Edvard IV of Arendaal
By the Grace of God, King of all Arendaal
King of Arendaal
Reign 1762 - 1782
Coronation November 1762, Kronstad
Predecessor Queen Beatrix I
Successor Queen Helene I
Consorts Evelynn of Anglyn (d. 1763)
Victoria of Breotonia
Birth 20 Nov 1730, Versailles
Death 15 Aug 1782, Nareath
Mother Queen Beatrix I of Arendaal
Father Thomas of Franken
Issue Helene I of Arendaal
Viktoria, Queen of Franken
Royal House Kapétien Dynasty
House of Nareath
Full Name Edvard von Nareath-Kapét
Religion Christian (Protestant)
Buried Nareath Palace

Edvard IV of Arendaal ("The Musical King") (1730 - 1782) was the King of Arendaal between 1762 and his death in 1782. He was the son of Queen Regent Beatrix I of Arendaal and Thomas Knytling of Franken. He is best remembered for his devotion to music, which earned him the nickname, the "musical king". He commissioned numerous operas from numerous prolific composers, acting as the most prolific patron of Arendaal's famous composer Wolfgang Amadeus Mozart, as well as one of the major patrons of Joseph Haydn.

Equestrian portrait of King Edvard IV of Arendaal

Like his mother and grand father, Edvard IV was a prominent proponent of enlighte -ned absolutism. He continued their many modernizing reforms, but in terms of innovation and effectiveness, he was less successful as a ruler than his two illustrious House of Nareath predecessors.

King Edvard IV of Arendaal
Aren Royalty
Kapétien Dynasty
House of Nareath

House of Lundmark
Last monarch
   Kristianna I of Arendaal
Children include
   Gustav V of Arendaal
   Isacco Beniamino II of the Talemantine Empire
   Heloise, Empress of Wiese
   Liliana,Queenof Montelimar
   Kristine,Queen ofEiffelland
Gustav V
   m1. Jacqueline of Eiffelland
   m2. Sophie of Wendmark
Children include
   Beatrix I of Arendaal
Beatrix I
   Thomas of Franken
Children include
   Edvard IV of Arendaal
   Hathor III of Arendaal
   Trigve of Arendaal
   Adelaide, Queen of Anglyn
   Klara, Queen of Cambria
Grandchildren include
   Helene I of Arendaal
   Karl V of Arendaal
Edvard IV
   m1. Evelynn of Anglyn
   m2. Victoria of Breotonia
Children include
   Helene I of Arendaal
   Victoria, Queen of Franken
Helene I
Grandchildren include
   Grand Duke Johann
Hathor III
   Elisabeth of Lorraine
Children include
   Rurik of Arendaal (married Clemence of Lorraine)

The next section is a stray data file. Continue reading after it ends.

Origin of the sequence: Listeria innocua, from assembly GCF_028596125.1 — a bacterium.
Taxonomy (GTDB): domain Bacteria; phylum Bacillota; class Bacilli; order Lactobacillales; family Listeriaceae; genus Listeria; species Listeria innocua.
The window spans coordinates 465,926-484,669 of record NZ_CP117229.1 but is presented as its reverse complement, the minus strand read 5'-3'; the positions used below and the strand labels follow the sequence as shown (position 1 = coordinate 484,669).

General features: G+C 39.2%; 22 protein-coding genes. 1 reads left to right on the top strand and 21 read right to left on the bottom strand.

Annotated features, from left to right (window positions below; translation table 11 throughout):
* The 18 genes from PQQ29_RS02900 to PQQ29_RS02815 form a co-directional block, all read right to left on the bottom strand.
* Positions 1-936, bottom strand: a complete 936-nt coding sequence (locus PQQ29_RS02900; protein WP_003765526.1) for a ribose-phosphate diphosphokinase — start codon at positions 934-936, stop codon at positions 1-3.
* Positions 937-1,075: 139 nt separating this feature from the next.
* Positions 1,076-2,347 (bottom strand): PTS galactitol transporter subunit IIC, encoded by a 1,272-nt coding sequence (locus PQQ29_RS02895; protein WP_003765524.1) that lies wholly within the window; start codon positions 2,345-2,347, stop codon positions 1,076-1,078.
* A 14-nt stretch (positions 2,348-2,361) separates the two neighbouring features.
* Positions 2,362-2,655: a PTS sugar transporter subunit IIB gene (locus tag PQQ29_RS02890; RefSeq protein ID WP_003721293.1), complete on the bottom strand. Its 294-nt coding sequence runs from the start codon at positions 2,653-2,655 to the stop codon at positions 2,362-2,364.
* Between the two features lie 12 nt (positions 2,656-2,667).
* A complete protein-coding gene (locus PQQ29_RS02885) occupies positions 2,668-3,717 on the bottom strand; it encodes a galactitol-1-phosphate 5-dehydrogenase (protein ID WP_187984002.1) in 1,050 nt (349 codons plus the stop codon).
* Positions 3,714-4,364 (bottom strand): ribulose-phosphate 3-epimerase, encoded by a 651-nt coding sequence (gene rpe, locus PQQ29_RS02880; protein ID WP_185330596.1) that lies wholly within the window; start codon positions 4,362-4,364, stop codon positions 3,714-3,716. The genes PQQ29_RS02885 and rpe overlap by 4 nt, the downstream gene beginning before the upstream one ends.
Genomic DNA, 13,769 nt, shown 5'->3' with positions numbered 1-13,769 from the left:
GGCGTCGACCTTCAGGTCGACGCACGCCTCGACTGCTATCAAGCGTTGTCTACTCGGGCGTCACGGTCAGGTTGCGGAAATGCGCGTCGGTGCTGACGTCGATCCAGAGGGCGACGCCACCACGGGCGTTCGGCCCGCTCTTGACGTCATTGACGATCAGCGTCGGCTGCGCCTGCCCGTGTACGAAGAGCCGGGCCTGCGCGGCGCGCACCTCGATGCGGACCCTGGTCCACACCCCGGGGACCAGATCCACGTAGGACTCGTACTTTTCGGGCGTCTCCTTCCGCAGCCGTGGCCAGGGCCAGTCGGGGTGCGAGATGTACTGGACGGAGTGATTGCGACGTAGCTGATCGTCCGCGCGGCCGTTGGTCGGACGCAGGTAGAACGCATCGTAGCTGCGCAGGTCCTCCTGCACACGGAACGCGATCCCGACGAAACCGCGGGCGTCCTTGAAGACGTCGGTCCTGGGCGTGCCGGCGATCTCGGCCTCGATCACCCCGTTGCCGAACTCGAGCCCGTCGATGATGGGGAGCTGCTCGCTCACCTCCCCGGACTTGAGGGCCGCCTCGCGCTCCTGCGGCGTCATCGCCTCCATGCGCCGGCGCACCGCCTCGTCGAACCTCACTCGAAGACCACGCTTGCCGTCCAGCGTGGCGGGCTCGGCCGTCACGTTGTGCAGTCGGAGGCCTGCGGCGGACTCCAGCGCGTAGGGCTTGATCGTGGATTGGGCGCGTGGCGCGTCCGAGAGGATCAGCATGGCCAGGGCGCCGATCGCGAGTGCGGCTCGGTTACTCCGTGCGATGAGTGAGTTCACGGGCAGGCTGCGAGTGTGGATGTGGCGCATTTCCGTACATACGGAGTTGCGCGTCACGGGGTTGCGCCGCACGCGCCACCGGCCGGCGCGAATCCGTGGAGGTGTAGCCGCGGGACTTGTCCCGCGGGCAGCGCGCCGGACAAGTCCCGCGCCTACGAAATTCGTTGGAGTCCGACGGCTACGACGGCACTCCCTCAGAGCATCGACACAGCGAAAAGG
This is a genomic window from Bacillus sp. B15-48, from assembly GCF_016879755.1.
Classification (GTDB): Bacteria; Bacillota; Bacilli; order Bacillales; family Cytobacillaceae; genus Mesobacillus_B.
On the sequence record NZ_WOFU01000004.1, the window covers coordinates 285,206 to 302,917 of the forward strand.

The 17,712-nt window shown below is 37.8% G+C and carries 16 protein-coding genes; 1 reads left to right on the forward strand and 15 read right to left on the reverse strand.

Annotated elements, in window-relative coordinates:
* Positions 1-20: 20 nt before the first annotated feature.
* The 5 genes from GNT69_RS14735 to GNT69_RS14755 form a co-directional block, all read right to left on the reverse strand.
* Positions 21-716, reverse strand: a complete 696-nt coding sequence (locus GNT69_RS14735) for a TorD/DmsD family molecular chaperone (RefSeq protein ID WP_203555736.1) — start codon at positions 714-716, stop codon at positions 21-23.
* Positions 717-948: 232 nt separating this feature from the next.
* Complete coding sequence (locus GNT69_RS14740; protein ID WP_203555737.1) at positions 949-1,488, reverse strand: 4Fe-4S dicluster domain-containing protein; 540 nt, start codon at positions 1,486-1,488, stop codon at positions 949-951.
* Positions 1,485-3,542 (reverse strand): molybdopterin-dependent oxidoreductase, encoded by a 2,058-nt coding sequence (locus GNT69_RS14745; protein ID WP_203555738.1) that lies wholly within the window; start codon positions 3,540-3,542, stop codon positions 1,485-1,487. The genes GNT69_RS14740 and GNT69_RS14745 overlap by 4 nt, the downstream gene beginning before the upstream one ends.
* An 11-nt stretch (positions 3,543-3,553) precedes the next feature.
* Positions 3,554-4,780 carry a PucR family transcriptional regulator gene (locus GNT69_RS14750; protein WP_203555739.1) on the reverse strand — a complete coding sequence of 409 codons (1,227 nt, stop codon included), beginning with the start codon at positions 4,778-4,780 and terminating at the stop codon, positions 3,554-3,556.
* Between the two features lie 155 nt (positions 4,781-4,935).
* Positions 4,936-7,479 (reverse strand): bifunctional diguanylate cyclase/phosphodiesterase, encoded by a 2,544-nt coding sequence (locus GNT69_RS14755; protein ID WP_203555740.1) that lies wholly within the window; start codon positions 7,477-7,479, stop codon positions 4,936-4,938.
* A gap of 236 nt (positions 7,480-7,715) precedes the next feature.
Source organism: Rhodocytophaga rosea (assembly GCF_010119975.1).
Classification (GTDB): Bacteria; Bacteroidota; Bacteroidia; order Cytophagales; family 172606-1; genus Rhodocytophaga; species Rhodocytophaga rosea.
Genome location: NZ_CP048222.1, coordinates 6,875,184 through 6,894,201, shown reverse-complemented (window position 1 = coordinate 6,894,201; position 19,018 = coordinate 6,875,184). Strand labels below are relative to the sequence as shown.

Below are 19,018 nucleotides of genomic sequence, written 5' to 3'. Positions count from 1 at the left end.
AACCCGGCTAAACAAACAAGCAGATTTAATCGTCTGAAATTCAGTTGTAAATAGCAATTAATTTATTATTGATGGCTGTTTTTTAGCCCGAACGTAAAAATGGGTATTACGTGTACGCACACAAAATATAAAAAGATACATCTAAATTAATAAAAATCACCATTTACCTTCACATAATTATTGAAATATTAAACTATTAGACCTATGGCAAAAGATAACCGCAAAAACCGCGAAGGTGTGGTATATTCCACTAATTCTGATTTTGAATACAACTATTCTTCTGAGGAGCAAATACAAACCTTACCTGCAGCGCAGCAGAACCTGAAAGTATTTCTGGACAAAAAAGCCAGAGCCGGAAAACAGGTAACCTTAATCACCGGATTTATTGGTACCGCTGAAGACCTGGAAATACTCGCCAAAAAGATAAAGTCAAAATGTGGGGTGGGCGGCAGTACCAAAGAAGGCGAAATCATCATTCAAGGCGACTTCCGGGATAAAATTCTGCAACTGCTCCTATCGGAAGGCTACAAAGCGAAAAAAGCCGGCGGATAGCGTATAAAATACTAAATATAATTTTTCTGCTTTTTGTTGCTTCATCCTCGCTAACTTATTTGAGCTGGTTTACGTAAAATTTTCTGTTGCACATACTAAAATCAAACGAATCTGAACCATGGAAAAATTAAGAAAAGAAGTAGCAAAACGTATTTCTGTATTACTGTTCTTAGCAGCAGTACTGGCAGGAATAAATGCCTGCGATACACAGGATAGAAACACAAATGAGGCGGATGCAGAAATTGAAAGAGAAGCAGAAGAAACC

Karl V
   m1.Julienne of Cambria
   m2.Ekaterina of Serbovia
Children include
   Pieter II of Arendaal
   CzarinaAnastasia, GornoAltai
   Juliette,Queen ofCambria
Pieter II
   m1.Nadia of GreatEngellex
   m2. Anna of Wiese
Children include
   Louisa I of Arendaal
   Isabella, Queen of Franken
   Gisela,Queen of Eiffelland
Louisa I
   Arthur of Breotonia
Children include
   Anders of Arendaal (married Elisabeth of Wiese)
Grand children include
   Niklaas IV of Arendaal
   Madeleine,Empress ofWiese
Niklaas IV
   Karolina of Franken
Children include
   Freya I of Arendaal
   Louise, Queen of Anglyn
   Laine, Marquise d'Hennessy
Freya I
   Jean of Montelimar
Children include
   Sven V of Arendaal
   Alienora,Queen ofEiffelland
   Helena,Queen of Engellex
   Eliska, Queen of Cambria
Sven V
   Agneta of Suionia
Children include
   Edvard V of Arendaal
   Lena of Saxony (Wiese)
   Rikissa, Sultana of Hajr
   Varik of Arendaal
Edvard V
   Laura of Franken
Children include
   Soren of Arendaal
   Sophia of Arendaal
   Iselin of Arendaal
   Kristianna of Arendaal
   Svea of Arendaal
   Evelina of Arendaal
   Isabelle of Arendaal
   Adeliza of Arendaal
Nieces/nephews include
   Elisa, Princess of the Talemantine Empire

In spite of new wealth generated by the growth of the KNH, the expenses of his government quickly spun out of control. This strain on Aren coffers would worsen during the reign of Edvard's immediate successors and would serve as a major impetus for the Revolution of Light in 1800.

Edvard IV showing pointing to a map of KNH routes

At the time and in historical memory, however, Edvard IV was a popular ruler. He was handsome, dashing and charming, a consumate "golden boy" in every sense, whose confidence and fun-loving nature attracted courtiers, and whose leadership qualities and kind-heartedness made 'ordinary' citizens sincerely attached to him.

Edvard IV and his brothers, Hathor III and Trigve

In line with his famous musical patronage the King established the Aren ballet and operatic schools that would soon become famous throughout Europe and which retain this popularity even today.